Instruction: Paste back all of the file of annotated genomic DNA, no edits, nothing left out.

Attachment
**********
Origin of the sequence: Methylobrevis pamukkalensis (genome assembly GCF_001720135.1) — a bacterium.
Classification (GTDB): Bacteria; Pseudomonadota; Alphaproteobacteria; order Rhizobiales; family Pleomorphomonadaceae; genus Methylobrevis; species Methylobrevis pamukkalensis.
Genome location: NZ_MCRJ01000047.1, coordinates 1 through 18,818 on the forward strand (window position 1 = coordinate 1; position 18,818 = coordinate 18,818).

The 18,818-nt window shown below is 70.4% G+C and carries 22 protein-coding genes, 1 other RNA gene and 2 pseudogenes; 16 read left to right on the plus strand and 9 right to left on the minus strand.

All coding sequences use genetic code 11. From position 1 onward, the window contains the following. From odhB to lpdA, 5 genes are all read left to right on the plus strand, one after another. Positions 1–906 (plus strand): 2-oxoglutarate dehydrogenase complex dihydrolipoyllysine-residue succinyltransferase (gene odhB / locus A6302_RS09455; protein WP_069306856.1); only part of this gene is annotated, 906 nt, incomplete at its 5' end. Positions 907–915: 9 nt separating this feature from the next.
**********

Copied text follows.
Origin of the sequence: Methylobrevis pamukkalensis (genome assembly GCF_001720135.1) — a bacterium.
Classification (GTDB): Bacteria; Pseudomonadota; Alphaproteobacteria; order Rhizobiales; family Pleomorphomonadaceae; genus Methylobrevis; species Methylobrevis pamukkalensis.
Genome location: NZ_MCRJ01000047.1, coordinates 1 through 18,818 on the forward strand (window position 1 = coordinate 1; position 18,818 = coordinate 18,818).

The 18,818-nt window shown below is 70.4% G+C and carries 22 protein-coding genes, 1 other RNA gene and 2 pseudogenes; 16 read left to right on the plus strand and 9 right to left on the minus strand.

All coding sequences use genetic code 11. From position 1 onward, the window contains the following. From odhB to lpdA, 5 genes are all read left to right on the plus strand, one after another. Positions 1–906 (plus strand): 2-oxoglutarate dehydrogenase complex dihydrolipoyllysine-residue succinyltransferase (gene odhB / locus A6302_RS09455; protein WP_069306856.1); only part of this gene is annotated, 906 nt, incomplete at its 5' end. Positions 907–915: 9 nt separating this feature from the next.